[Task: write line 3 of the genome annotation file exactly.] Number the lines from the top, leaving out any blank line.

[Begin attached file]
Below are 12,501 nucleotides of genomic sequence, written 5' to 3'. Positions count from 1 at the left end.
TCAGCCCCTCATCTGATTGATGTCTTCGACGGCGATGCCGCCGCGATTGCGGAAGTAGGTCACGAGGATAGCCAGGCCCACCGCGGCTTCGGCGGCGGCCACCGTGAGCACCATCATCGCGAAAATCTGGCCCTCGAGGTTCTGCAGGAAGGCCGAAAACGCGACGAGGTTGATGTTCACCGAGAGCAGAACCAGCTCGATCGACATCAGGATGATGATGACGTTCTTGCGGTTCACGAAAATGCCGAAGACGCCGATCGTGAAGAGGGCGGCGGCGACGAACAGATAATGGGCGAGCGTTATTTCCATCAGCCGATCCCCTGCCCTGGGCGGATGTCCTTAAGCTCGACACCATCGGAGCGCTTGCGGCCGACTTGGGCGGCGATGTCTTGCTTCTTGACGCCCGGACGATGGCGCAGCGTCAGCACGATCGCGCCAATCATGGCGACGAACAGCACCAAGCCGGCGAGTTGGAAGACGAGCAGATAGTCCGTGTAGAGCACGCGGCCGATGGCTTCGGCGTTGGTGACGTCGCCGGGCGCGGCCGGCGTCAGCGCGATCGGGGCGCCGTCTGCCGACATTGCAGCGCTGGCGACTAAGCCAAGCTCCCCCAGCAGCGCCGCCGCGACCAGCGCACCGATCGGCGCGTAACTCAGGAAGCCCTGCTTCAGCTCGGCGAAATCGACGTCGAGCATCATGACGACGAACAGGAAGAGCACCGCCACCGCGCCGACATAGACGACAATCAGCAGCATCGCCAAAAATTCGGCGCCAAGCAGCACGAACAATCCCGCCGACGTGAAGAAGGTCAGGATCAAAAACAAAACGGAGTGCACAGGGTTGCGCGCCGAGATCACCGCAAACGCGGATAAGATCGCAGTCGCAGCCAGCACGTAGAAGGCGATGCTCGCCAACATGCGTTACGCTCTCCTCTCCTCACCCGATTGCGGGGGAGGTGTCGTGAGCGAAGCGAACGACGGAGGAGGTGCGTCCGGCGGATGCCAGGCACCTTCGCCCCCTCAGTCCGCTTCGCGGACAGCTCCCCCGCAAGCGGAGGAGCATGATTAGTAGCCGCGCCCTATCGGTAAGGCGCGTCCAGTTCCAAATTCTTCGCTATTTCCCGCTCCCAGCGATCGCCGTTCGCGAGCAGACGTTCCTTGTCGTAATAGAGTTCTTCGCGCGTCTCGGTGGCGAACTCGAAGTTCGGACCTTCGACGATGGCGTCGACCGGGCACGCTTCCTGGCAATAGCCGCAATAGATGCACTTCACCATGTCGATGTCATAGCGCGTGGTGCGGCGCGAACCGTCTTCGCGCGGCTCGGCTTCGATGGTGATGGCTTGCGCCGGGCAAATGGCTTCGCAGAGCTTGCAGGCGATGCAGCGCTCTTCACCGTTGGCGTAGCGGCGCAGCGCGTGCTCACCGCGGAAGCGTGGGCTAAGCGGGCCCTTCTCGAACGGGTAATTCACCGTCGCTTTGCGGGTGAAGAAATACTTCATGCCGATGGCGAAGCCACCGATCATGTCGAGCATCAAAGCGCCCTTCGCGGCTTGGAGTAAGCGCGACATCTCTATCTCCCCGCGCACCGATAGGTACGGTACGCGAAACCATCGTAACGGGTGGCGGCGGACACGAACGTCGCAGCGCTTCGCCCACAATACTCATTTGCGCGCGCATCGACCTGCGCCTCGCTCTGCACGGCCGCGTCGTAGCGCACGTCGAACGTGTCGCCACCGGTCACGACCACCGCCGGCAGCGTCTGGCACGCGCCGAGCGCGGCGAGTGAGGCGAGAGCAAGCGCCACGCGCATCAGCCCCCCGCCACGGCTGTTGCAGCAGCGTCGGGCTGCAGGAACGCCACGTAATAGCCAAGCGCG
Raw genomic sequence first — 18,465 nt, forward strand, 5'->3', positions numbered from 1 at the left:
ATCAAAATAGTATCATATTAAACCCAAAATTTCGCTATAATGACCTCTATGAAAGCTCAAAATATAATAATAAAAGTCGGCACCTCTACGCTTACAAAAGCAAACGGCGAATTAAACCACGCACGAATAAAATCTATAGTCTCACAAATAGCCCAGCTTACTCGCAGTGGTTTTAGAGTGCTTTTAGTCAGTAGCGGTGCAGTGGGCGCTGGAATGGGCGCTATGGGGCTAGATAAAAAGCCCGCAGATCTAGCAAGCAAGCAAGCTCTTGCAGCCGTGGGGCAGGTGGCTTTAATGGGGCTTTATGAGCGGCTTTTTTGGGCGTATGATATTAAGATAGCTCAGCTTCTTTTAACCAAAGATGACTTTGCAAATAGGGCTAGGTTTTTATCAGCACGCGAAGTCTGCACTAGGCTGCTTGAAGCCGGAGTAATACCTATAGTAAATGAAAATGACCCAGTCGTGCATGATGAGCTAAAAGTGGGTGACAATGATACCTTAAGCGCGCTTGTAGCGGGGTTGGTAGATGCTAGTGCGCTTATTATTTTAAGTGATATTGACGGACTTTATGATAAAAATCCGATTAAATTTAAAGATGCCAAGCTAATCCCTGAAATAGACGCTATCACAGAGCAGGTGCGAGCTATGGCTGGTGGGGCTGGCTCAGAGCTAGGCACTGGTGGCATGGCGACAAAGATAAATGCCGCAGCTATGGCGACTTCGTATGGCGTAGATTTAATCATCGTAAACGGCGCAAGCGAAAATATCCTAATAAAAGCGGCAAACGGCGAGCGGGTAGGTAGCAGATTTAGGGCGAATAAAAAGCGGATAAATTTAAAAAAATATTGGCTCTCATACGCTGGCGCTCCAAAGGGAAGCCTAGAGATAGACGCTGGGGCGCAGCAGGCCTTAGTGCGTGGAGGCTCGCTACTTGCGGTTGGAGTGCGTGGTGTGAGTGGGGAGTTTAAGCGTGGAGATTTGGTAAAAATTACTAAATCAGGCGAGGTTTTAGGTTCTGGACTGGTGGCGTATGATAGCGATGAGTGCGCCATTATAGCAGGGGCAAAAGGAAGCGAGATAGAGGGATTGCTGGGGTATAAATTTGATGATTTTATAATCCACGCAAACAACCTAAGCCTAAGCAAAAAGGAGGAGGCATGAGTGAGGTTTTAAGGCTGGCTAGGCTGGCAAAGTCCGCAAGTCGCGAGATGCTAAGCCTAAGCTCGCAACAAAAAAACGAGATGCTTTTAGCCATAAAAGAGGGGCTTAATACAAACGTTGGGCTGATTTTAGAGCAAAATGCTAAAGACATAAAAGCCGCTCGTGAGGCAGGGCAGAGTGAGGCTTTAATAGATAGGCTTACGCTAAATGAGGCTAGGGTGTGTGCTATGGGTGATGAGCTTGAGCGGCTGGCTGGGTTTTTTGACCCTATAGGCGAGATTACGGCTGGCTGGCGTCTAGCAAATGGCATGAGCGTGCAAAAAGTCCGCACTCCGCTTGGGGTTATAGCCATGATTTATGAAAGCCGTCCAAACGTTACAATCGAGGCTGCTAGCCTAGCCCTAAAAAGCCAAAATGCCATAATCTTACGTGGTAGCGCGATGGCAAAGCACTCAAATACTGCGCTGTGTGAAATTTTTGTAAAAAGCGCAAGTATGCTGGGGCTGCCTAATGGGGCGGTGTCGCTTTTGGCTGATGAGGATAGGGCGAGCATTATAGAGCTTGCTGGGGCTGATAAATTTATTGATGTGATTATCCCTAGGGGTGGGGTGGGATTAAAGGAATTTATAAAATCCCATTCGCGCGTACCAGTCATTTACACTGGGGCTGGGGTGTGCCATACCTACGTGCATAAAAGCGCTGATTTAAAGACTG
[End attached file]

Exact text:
Raw genomic sequence first — 18,465 nt, forward strand, 5'->3', positions numbered from 1 at the left: